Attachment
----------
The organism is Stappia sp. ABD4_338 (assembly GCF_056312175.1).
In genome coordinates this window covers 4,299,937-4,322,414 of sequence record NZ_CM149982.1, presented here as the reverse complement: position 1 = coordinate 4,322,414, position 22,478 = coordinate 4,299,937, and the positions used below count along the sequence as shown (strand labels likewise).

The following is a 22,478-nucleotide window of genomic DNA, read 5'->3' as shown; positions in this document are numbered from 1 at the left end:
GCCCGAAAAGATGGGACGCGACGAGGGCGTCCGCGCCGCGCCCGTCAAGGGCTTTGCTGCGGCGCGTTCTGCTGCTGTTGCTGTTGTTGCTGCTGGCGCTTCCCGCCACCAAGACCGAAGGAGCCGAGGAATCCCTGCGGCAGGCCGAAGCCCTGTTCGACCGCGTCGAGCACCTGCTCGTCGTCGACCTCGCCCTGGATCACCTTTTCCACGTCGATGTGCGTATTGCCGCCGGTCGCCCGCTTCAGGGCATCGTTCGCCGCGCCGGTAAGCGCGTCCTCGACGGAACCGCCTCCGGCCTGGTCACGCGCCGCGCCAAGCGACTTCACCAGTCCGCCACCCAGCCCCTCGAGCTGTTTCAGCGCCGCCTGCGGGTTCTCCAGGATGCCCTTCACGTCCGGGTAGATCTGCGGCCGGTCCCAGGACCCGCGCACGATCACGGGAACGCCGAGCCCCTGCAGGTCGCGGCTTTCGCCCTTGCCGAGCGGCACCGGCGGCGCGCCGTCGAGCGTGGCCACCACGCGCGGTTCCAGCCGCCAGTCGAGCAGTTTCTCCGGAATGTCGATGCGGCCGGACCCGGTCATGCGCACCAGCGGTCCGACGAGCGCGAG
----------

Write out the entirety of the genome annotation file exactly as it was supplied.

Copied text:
The organism is Stappia sp. ABD4_338 (assembly GCF_056312175.1).
In genome coordinates this window covers 4,299,937-4,322,414 of sequence record NZ_CM149982.1, presented here as the reverse complement: position 1 = coordinate 4,322,414, position 22,478 = coordinate 4,299,937, and the positions used below count along the sequence as shown (strand labels likewise).

The following is a 22,478-nucleotide window of genomic DNA, read 5'->3' as shown; positions in this document are numbered from 1 at the left end:
GCCCGAAAAGATGGGACGCGACGAGGGCGTCCGCGCCGCGCCCGTCAAGGGCTTTGCTGCGGCGCGTTCTGCTGCTGTTGCTGTTGTTGCTGCTGGCGCTTCCCGCCACCAAGACCGAAGGAGCCGAGGAATCCCTGCGGCAGGCCGAAGCCCTGTTCGACCGCGTCGAGCACCTGCTCGTCGTCGACCTCGCCCTGGATCACCTTTTCCACGTCGATGTGCGTATTGCCGCCGGTCGCCCGCTTCAGGGCATCGTTCGCCGCGCCGGTAAGCGCGTCCTCGACGGAACCGCCTCCGGCCTGGTCACGCGCCGCGCCAAGCGACTTCACCAGTCCGCCACCCAGCCCCTCGAGCTGTTTCAGCGCCGCCTGCGGGTTCTCCAGGATGCCCTTCACGTCCGGGTAGATCTGCGGCCGGTCCCAGGACCCGCGCACGATCACGGGAACGCCGAGCCCCTGCAGGTCGCGGCTTTCGCCCTTGCCGAGCGGCACCGGCGGCGCGCCGTCGAGCGTGGCCACCACGCGCGGTTCCAGCCGCCAGTCGAGCAGTTTCTCCGGAATGTCGATGCGGCCGGACCCGGTCATGCGCACCAGCGGTCCGACGAGCGCGAG